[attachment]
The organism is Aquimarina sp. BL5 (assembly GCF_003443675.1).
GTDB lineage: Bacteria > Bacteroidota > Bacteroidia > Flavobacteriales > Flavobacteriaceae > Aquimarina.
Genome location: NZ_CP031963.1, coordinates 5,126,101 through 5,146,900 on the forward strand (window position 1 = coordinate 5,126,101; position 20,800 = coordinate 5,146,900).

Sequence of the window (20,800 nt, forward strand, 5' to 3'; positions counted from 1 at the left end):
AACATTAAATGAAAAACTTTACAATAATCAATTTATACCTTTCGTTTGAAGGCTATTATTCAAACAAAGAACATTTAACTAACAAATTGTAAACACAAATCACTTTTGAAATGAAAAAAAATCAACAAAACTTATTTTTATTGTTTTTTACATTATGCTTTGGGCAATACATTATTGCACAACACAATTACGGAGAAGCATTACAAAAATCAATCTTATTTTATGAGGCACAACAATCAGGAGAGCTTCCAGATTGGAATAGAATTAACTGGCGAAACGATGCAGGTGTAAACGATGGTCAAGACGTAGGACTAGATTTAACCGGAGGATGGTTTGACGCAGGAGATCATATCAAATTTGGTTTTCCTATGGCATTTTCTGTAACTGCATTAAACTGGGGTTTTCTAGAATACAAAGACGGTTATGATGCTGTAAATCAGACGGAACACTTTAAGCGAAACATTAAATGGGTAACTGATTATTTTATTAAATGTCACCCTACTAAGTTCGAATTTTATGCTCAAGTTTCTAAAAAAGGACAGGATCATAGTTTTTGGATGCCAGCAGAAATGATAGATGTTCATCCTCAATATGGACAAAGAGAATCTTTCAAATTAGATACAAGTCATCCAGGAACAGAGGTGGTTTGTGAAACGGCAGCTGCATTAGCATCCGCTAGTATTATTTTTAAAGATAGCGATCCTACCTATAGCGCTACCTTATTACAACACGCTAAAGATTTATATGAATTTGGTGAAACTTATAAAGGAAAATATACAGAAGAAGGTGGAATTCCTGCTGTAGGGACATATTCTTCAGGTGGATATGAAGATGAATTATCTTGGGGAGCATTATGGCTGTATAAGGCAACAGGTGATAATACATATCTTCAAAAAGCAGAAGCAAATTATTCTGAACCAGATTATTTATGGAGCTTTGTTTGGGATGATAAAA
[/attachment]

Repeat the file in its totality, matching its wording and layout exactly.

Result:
The organism is Aquimarina sp. BL5 (assembly GCF_003443675.1).
GTDB lineage: Bacteria > Bacteroidota > Bacteroidia > Flavobacteriales > Flavobacteriaceae > Aquimarina.
Genome location: NZ_CP031963.1, coordinates 5,126,101 through 5,146,900 on the forward strand (window position 1 = coordinate 5,126,101; position 20,800 = coordinate 5,146,900).

Sequence of the window (20,800 nt, forward strand, 5' to 3'; positions counted from 1 at the left end):
AACATTAAATGAAAAACTTTACAATAATCAATTTATACCTTTCGTTTGAAGGCTATTATTCAAACAAAGAACATTTAACTAACAAATTGTAAACACAAATCACTTTTGAAATGAAAAAAAATCAACAAAACTTATTTTTATTGTTTTTTACATTATGCTTTGGGCAATACATTATTGCACAACACAATTACGGAGAAGCATTACAAAAATCAATCTTATTTTATGAGGCACAACAATCAGGAGAGCTTCCAGATTGGAATAGAATTAACTGGCGAAACGATGCAGGTGTAAACGATGGTCAAGACGTAGGACTAGATTTAACCGGAGGATGGTTTGACGCAGGAGATCATATCAAATTTGGTTTTCCTATGGCATTTTCTGTAACTGCATTAAACTGGGGTTTTCTAGAATACAAAGACGGTTATGATGCTGTAAATCAGACGGAACACTTTAAGCGAAACATTAAATGGGTAACTGATTATTTTATTAAATGTCACCCTACTAAGTTCGAATTTTATGCTCAAGTTTCTAAAAAAGGACAGGATCATAGTTTTTGGATGCCAGCAGAAATGATAGATGTTCATCCTCAATATGGACAAAGAGAATCTTTCAAATTAGATACAAGTCATCCAGGAACAGAGGTGGTTTGTGAAACGGCAGCTGCATTAGCATCCGCTAGTATTATTTTTAAAGATAGCGATCCTACCTATAGCGCTACCTTATTACAACACGCTAAAGATTTATATGAATTTGGTGAAACTTATAAAGGAAAATATACAGAAGAAGGTGGAATTCCTGCTGTAGGGACATATTCTTCAGGTGGATATGAAGATGAATTATCTTGGGGAGCATTATGGCTGTATAAGGCAACAGGTGATAATACATATCTTCAAAAAGCAGAAGCAAATTATTCTGAACCAGATTATTTATGGAGCTTTGTTTGGGATGATAAAA